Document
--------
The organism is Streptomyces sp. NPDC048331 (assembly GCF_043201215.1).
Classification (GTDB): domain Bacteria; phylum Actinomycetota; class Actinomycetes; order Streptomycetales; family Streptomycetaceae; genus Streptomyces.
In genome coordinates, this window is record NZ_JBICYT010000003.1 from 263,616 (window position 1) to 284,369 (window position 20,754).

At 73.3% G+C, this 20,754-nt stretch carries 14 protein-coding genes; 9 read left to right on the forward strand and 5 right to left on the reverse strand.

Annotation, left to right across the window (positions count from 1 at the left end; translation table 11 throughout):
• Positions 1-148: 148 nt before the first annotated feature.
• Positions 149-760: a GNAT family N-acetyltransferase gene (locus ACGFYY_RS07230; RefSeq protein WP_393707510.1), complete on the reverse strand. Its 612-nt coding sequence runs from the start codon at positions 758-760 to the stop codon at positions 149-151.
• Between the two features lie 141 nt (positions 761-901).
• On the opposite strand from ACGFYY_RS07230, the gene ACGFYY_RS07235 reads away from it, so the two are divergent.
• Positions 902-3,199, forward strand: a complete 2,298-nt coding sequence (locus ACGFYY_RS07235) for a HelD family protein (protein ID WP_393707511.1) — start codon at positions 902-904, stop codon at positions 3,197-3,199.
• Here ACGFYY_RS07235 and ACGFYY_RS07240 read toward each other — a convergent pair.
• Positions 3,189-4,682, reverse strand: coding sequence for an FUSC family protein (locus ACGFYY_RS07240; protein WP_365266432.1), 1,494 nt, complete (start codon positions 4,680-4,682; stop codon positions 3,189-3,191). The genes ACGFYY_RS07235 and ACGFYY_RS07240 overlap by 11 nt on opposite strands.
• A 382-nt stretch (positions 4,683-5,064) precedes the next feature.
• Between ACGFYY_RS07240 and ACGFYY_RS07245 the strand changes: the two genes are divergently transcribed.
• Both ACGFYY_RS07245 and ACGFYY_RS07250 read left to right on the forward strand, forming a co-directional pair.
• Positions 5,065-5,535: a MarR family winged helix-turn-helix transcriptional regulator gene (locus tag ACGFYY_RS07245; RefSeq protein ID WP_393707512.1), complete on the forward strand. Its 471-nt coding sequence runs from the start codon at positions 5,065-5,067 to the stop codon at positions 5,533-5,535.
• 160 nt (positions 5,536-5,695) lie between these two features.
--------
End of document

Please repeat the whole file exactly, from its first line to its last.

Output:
The organism is Streptomyces sp. NPDC048331 (assembly GCF_043201215.1).
Classification (GTDB): domain Bacteria; phylum Actinomycetota; class Actinomycetes; order Streptomycetales; family Streptomycetaceae; genus Streptomyces.
In genome coordinates, this window is record NZ_JBICYT010000003.1 from 263,616 (window position 1) to 284,369 (window position 20,754).

At 73.3% G+C, this 20,754-nt stretch carries 14 protein-coding genes; 9 read left to right on the forward strand and 5 right to left on the reverse strand.

Annotation, left to right across the window (positions count from 1 at the left end; translation table 11 throughout):
• Positions 1-148: 148 nt before the first annotated feature.
• Positions 149-760: a GNAT family N-acetyltransferase gene (locus ACGFYY_RS07230; RefSeq protein WP_393707510.1), complete on the reverse strand. Its 612-nt coding sequence runs from the start codon at positions 758-760 to the stop codon at positions 149-151.
• Between the two features lie 141 nt (positions 761-901).
• On the opposite strand from ACGFYY_RS07230, the gene ACGFYY_RS07235 reads away from it, so the two are divergent.
• Positions 902-3,199, forward strand: a complete 2,298-nt coding sequence (locus ACGFYY_RS07235) for a HelD family protein (protein ID WP_393707511.1) — start codon at positions 902-904, stop codon at positions 3,197-3,199.
• Here ACGFYY_RS07235 and ACGFYY_RS07240 read toward each other — a convergent pair.
• Positions 3,189-4,682, reverse strand: coding sequence for an FUSC family protein (locus ACGFYY_RS07240; protein WP_365266432.1), 1,494 nt, complete (start codon positions 4,680-4,682; stop codon positions 3,189-3,191). The genes ACGFYY_RS07235 and ACGFYY_RS07240 overlap by 11 nt on opposite strands.
• A 382-nt stretch (positions 4,683-5,064) precedes the next feature.
• Between ACGFYY_RS07240 and ACGFYY_RS07245 the strand changes: the two genes are divergently transcribed.
• Both ACGFYY_RS07245 and ACGFYY_RS07250 read left to right on the forward strand, forming a co-directional pair.
• Positions 5,065-5,535: a MarR family winged helix-turn-helix transcriptional regulator gene (locus tag ACGFYY_RS07245; RefSeq protein ID WP_393707512.1), complete on the forward strand. Its 471-nt coding sequence runs from the start codon at positions 5,065-5,067 to the stop codon at positions 5,533-5,535.
• 160 nt (positions 5,536-5,695) lie between these two features.